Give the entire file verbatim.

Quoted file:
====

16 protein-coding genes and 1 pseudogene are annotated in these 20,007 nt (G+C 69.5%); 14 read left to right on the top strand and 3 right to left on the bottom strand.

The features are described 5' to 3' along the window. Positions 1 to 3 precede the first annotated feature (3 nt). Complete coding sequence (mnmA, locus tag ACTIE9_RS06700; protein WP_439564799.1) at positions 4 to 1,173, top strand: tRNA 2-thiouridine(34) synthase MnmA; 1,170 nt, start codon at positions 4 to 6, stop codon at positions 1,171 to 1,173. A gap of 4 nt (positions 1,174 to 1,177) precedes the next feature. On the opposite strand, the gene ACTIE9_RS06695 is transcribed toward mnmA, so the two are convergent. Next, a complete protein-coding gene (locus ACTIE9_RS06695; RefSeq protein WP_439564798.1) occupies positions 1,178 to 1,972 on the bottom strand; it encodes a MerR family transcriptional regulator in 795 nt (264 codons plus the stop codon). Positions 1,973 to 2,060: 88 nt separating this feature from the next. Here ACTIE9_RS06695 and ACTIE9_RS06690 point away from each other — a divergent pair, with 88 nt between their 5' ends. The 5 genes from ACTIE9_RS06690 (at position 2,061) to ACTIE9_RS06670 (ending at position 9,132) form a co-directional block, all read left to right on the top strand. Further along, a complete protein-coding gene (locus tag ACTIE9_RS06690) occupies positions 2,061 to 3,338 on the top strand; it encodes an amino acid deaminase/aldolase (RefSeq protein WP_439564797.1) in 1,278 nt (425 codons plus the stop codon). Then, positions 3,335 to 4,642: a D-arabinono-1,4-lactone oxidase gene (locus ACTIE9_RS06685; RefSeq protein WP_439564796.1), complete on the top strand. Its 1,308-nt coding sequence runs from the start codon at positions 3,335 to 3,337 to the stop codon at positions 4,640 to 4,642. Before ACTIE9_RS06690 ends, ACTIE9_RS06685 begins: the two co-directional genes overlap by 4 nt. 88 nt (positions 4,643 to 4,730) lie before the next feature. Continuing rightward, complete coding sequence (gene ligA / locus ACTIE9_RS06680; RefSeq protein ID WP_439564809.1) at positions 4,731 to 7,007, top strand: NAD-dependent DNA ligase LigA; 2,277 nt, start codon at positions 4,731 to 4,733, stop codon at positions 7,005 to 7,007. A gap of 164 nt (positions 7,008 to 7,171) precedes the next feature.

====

16 protein-coding genes and 1 pseudogene are annotated in these 20,007 nt (G+C 69.5%); 14 read left to right on the top strand and 3 right to left on the bottom strand.

The features are described 5' to 3' along the window. Positions 1 to 3 precede the first annotated feature (3 nt). Complete coding sequence (mnmA, locus tag ACTIE9_RS06700; protein WP_439564799.1) at positions 4 to 1,173, top strand: tRNA 2-thiouridine(34) synthase MnmA; 1,170 nt, start codon at positions 4 to 6, stop codon at positions 1,171 to 1,173. A gap of 4 nt (positions 1,174 to 1,177) precedes the next feature. On the opposite strand, the gene ACTIE9_RS06695 is transcribed toward mnmA, so the two are convergent. Next, a complete protein-coding gene (locus ACTIE9_RS06695; RefSeq protein WP_439564798.1) occupies positions 1,178 to 1,972 on the bottom strand; it encodes a MerR family transcriptional regulator in 795 nt (264 codons plus the stop codon). Positions 1,973 to 2,060: 88 nt separating this feature from the next. Here ACTIE9_RS06695 and ACTIE9_RS06690 point away from each other — a divergent pair, with 88 nt between their 5' ends. The 5 genes from ACTIE9_RS06690 (at position 2,061) to ACTIE9_RS06670 (ending at position 9,132) form a co-directional block, all read left to right on the top strand. Further along, a complete protein-coding gene (locus tag ACTIE9_RS06690) occupies positions 2,061 to 3,338 on the top strand; it encodes an amino acid deaminase/aldolase (RefSeq protein WP_439564797.1) in 1,278 nt (425 codons plus the stop codon). Then, positions 3,335 to 4,642: a D-arabinono-1,4-lactone oxidase gene (locus ACTIE9_RS06685; RefSeq protein WP_439564796.1), complete on the top strand. Its 1,308-nt coding sequence runs from the start codon at positions 3,335 to 3,337 to the stop codon at positions 4,640 to 4,642. Before ACTIE9_RS06690 ends, ACTIE9_RS06685 begins: the two co-directional genes overlap by 4 nt. 88 nt (positions 4,643 to 4,730) lie before the next feature. Continuing rightward, complete coding sequence (gene ligA / locus ACTIE9_RS06680; RefSeq protein ID WP_439564809.1) at positions 4,731 to 7,007, top strand: NAD-dependent DNA ligase LigA; 2,277 nt, start codon at positions 4,731 to 4,733, stop codon at positions 7,005 to 7,007. A gap of 164 nt (positions 7,008 to 7,171) precedes the next feature.